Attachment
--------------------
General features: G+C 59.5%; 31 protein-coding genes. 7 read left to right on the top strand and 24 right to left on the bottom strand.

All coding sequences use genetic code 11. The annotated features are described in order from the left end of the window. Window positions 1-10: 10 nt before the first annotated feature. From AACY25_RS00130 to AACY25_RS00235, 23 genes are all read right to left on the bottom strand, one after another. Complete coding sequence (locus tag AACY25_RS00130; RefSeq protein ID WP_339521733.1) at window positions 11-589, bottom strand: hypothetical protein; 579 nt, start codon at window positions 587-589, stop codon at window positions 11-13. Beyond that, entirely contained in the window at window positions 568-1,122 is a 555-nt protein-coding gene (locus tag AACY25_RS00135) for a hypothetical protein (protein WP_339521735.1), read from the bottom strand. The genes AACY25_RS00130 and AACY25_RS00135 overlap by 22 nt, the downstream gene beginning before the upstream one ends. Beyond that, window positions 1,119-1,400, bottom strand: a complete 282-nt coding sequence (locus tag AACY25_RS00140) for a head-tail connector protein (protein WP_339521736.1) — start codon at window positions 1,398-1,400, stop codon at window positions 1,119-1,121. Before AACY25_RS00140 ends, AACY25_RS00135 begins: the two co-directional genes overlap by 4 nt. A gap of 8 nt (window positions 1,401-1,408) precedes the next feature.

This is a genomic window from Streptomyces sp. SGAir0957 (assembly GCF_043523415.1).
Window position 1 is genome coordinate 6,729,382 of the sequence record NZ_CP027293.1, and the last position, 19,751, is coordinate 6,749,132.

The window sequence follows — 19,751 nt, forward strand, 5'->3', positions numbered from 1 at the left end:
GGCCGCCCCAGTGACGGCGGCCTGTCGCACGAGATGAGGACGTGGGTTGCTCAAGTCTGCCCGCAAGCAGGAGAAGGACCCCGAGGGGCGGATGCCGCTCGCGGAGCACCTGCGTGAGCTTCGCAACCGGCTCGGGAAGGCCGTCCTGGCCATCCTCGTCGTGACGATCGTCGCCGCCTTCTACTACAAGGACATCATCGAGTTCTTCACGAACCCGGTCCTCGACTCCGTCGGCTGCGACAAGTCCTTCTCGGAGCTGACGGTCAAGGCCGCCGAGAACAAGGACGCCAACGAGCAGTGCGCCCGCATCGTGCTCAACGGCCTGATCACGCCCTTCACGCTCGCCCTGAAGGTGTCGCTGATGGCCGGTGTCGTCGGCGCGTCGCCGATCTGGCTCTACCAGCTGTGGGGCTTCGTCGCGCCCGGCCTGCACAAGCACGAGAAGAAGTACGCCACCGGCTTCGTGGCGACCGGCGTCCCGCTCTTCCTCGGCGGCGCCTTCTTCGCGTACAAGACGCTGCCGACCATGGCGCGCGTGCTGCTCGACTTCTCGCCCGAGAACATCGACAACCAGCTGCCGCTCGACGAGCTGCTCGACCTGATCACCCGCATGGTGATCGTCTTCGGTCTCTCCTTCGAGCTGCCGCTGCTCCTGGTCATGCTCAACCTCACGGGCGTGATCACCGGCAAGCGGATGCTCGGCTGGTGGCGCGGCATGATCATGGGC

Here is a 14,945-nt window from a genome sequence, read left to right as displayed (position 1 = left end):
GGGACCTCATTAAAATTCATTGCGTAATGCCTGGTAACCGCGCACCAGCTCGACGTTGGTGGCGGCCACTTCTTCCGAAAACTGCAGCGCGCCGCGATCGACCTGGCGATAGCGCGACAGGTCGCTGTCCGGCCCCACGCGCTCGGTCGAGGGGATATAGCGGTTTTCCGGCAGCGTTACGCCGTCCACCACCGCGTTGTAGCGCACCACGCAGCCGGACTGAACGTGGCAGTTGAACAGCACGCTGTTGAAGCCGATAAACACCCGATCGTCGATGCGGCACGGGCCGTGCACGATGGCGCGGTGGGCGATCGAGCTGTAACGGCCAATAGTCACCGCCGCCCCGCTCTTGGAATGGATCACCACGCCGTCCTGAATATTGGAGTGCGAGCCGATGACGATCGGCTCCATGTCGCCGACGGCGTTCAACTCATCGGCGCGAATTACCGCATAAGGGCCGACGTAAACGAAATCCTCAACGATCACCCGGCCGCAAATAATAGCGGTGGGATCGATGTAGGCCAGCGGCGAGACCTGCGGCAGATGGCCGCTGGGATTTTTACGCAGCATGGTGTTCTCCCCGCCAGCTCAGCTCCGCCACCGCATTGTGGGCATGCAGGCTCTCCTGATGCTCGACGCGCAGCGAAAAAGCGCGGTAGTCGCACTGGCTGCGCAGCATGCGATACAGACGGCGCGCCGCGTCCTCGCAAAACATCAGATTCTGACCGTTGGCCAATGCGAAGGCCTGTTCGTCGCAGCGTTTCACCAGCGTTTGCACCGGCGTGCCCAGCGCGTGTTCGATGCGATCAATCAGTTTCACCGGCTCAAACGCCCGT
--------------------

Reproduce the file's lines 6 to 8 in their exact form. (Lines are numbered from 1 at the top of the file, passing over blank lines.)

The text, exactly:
GGCCGCCCCAGTGACGGCGGCCTGTCGCACGAGATGAGGACGTGGGTTGCTCAAGTCTGCCCGCAAGCAGGAGAAGGACCCCGAGGGGCGGATGCCGCTCGCGGAGCACCTGCGTGAGCTTCGCAACCGGCTCGGGAAGGCCGTCCTGGCCATCCTCGTCGTGACGATCGTCGCCGCCTTCTACTACAAGGACATCATCGAGTTCTTCACGAACCCGGTCCTCGACTCCGTCGGCTGCGACAAGTCCTTCTCGGAGCTGACGGTCAAGGCCGCCGAGAACAAGGACGCCAACGAGCAGTGCGCCCGCATCGTGCTCAACGGCCTGATCACGCCCTTCACGCTCGCCCTGAAGGTGTCGCTGATGGCCGGTGTCGTCGGCGCGTCGCCGATCTGGCTCTACCAGCTGTGGGGCTTCGTCGCGCCCGGCCTGCACAAGCACGAGAAGAAGTACGCCACCGGCTTCGTGGCGACCGGCGTCCCGCTCTTCCTCGGCGGCGCCTTCTTCGCGTACAAGACGCTGCCGACCATGGCGCGCGTGCTGCTCGACTTCTCGCCCGAGAACATCGACAACCAGCTGCCGCTCGACGAGCTGCTCGACCTGATCACCCGCATGGTGATCGTCTTCGGTCTCTCCTTCGAGCTGCCGCTGCTCCTGGTCATGCTCAACCTCACGGGCGTGATCACCGGCAAGCGGATGCTCGGCTGGTGGCGCGGCATGATCATGGGC

Here is a 14,945-nt window from a genome sequence, read left to right as displayed (position 1 = left end):
GGGACCTCATTAAAATTCATTGCGTAATGCCTGGTAACCGCGCACCAGCTCGACGTTGGTGGCGGCCACTTCTTCCGAAAACTGCAGCGCGCCGCGATCGACCTGGCGATAGCGCGACAGGTCGCTGTCCGGCCCCACGCGCTCGGTCGAGGGGATATAGCGGTTTTCCGGCAGCGTTACGCCGTCCACCACCGCGTTGTAGCGCACCACGCAGCCGGACTGAACGTGGCAGTTGAACAGCACGCTGTTGAAGCCGATAAACACCCGATCGTCGATGCGGCACGGGCCGTGCACGATGGCGCGGTGGGCGATCGAGCTGTAACGGCCAATAGTCACCGCCGCCCCGCTCTTGGAATGGATCACCACGCCGTCCTGAATATTGGAGTGCGAGCCGATGACGATCGGCTCCATGTCGCCGACGGCGTTCAACTCATCGGCGCGAATTACCGCATAAGGGCCGACGTAAACGAAATCCTCAACGATCACCCGGCCGCAAATAATAGCGGTGGGATCGATGTAGGCCAGCGGCGAGACCTGCGGCAGATGGCCGCTGGGATTTTTACGCAGCATGGTGTTCTCCCCGCCAGCTCAGCTCCGCCACCGCATTGTGGGCATGCAGGCTCTCCTGATGCTCGACGCGCAGCGAAAAAGCGCGGTAGTCGCACTGGCTGCGCAGCATGCGATACAGACGGCGCGCCGCGTCCTCGCAAAACATCAGATTCTGACCGTTGGCCAATGCGAAGGCCTGTTCGTCGCAGCGTTTCACCAGCGTTTGCACCGGCGTGCCCAGCGCGTGTTCGATGCGATCAATCAGTTTCACCGGCTCAAACGCCCGT